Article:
Also, I am not against books. We have a lot of keto/low carb/fat bomb books at home. So, if you find a good book, let us know.
I’ve done more sous vide for barbecue than anything else. I’ve done that pulled pork recipe, smoked chuck roasts, short ribs, and I’m sure I’m forgetting stuff.
I always used to do that, and - seriously - if you calculate how many grams of carbs you’re spreading over an entire pork shoulder or brisket, and then how much of the skin you’re eating, it isn’t enough to worry about. Maybe if you had pork shoulder that was covered in skin and just ate that…
I’ve been smoking chicken wings lately and decided to use Swerve brown sugar replacement instead of the real brown sugar. Really hits the flavor right and zero carb thoughts.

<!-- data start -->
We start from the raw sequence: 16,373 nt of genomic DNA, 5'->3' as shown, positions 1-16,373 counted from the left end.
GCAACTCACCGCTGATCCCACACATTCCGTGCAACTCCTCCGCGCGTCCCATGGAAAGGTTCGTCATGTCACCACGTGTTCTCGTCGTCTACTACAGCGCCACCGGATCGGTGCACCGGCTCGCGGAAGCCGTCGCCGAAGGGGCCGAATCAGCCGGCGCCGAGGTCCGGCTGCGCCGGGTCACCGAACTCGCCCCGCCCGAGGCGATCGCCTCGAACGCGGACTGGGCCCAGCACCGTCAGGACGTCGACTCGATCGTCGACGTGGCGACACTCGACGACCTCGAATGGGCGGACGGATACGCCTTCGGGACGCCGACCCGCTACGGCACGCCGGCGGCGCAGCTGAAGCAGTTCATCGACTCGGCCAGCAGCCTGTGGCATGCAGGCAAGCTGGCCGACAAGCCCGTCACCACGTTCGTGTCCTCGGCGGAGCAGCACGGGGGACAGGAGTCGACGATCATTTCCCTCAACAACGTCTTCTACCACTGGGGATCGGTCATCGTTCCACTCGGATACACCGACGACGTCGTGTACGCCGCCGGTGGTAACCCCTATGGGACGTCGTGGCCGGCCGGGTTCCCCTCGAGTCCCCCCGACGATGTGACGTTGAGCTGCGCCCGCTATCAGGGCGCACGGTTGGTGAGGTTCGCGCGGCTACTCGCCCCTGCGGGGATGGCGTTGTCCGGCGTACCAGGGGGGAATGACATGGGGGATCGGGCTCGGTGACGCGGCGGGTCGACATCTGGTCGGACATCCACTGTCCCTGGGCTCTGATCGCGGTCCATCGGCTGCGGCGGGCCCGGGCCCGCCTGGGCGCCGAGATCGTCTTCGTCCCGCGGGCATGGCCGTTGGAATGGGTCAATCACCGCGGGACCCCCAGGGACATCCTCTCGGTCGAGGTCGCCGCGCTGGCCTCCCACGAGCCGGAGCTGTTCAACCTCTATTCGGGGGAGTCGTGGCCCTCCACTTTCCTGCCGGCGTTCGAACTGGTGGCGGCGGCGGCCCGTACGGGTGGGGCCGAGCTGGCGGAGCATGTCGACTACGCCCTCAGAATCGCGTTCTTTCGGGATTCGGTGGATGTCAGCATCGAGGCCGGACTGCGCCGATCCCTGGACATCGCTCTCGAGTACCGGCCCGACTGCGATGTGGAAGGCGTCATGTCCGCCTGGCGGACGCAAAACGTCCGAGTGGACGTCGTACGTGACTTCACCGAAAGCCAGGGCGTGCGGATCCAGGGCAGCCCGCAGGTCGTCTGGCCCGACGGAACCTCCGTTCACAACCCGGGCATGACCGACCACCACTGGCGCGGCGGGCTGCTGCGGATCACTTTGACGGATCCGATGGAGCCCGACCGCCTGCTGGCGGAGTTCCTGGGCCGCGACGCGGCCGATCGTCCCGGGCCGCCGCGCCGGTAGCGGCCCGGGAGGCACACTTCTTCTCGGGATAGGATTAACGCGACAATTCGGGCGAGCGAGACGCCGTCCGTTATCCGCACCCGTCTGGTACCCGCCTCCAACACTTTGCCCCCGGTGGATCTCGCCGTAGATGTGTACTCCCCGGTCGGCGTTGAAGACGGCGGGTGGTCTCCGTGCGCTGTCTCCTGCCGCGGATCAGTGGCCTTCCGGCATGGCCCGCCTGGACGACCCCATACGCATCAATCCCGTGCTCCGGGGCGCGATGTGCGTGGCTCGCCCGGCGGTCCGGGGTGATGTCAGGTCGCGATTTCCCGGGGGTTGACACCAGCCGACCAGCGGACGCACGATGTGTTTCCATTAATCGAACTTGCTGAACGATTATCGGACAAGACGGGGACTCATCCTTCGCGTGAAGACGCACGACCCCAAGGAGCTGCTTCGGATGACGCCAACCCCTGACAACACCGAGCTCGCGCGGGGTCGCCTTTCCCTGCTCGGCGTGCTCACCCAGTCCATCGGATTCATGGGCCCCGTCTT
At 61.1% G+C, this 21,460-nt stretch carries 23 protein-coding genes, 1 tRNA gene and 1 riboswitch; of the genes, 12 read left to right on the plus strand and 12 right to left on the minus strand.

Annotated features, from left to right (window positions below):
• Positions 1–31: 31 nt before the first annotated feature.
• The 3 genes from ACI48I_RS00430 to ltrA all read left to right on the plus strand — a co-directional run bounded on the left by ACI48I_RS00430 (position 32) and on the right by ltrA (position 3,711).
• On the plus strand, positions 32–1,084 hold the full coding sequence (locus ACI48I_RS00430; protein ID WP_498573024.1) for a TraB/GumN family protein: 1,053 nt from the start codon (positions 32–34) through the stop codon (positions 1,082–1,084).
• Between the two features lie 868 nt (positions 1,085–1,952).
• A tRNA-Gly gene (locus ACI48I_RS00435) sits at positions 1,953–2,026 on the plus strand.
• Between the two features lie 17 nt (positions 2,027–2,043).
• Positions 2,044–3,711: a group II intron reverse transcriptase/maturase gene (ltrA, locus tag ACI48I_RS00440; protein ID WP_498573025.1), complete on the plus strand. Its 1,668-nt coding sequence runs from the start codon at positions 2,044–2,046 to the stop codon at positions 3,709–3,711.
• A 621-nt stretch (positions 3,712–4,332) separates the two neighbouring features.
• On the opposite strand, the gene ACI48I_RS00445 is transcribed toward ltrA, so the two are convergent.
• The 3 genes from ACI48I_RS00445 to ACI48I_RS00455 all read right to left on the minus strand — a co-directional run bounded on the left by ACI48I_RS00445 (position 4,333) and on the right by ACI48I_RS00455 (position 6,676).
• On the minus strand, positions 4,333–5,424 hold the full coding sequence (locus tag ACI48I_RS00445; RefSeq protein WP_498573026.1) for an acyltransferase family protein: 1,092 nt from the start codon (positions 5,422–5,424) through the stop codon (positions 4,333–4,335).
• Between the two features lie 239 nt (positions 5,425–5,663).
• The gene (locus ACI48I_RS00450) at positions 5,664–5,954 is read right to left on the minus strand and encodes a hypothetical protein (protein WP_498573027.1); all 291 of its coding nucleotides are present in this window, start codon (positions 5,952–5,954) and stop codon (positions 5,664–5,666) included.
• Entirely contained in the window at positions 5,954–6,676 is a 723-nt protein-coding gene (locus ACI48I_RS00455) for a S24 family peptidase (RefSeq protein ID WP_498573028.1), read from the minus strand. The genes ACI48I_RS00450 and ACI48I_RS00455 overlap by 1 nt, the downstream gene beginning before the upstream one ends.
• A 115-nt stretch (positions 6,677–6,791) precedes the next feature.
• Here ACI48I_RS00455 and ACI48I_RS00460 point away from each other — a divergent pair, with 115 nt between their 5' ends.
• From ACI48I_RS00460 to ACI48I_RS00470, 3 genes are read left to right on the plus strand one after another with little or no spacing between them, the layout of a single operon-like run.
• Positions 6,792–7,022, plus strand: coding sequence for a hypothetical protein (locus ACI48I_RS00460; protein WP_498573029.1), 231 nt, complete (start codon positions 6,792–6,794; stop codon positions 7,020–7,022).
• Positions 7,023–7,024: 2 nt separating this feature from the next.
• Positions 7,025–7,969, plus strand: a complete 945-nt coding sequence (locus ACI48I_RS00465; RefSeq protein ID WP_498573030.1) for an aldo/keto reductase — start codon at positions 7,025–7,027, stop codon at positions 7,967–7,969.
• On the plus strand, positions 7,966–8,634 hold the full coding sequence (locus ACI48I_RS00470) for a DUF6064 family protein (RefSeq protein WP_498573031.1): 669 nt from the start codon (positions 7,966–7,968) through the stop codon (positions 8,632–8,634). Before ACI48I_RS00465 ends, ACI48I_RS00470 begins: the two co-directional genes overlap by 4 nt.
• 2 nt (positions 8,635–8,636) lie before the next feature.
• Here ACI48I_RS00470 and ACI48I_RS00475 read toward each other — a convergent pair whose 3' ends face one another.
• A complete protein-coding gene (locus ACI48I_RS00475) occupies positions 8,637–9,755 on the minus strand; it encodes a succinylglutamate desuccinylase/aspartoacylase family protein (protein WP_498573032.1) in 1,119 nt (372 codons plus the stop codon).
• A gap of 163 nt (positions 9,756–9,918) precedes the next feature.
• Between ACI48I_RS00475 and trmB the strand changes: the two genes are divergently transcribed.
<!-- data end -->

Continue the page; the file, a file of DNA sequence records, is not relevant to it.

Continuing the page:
Thanks for all the links. I did download an ebook from my library titled The Food Lab, still reading the science part before the recipe section but it is very interesting. the author writes for seriouseats.com, he mentions it a lot, J. Kenji Lopes-Alt.
I use Mastercook and can clip recipes easily from web sites. If I stubble on a good cookbook, I’ll let you know. I am just a bit leary trying out a new way of cooking, but the book I am reading explains how it should work and I am starting to get excited about the device’s arrival. And you guys are making it sound like I need to learn to smoke meats. I just let DH do the grilling, hadn’t thought about going into smoking meats yet.
This is why I love and support this web site. Best forums on the internet.
@CFLBob Yeah, I think you and I had a previous discussion about this. If you’re cooking a large hunk of meat, and you realize too how much of the covering falls off, the small amount of carbs you actually get isn’t worth calculating.
I have never smoked chicken wings. They sound good.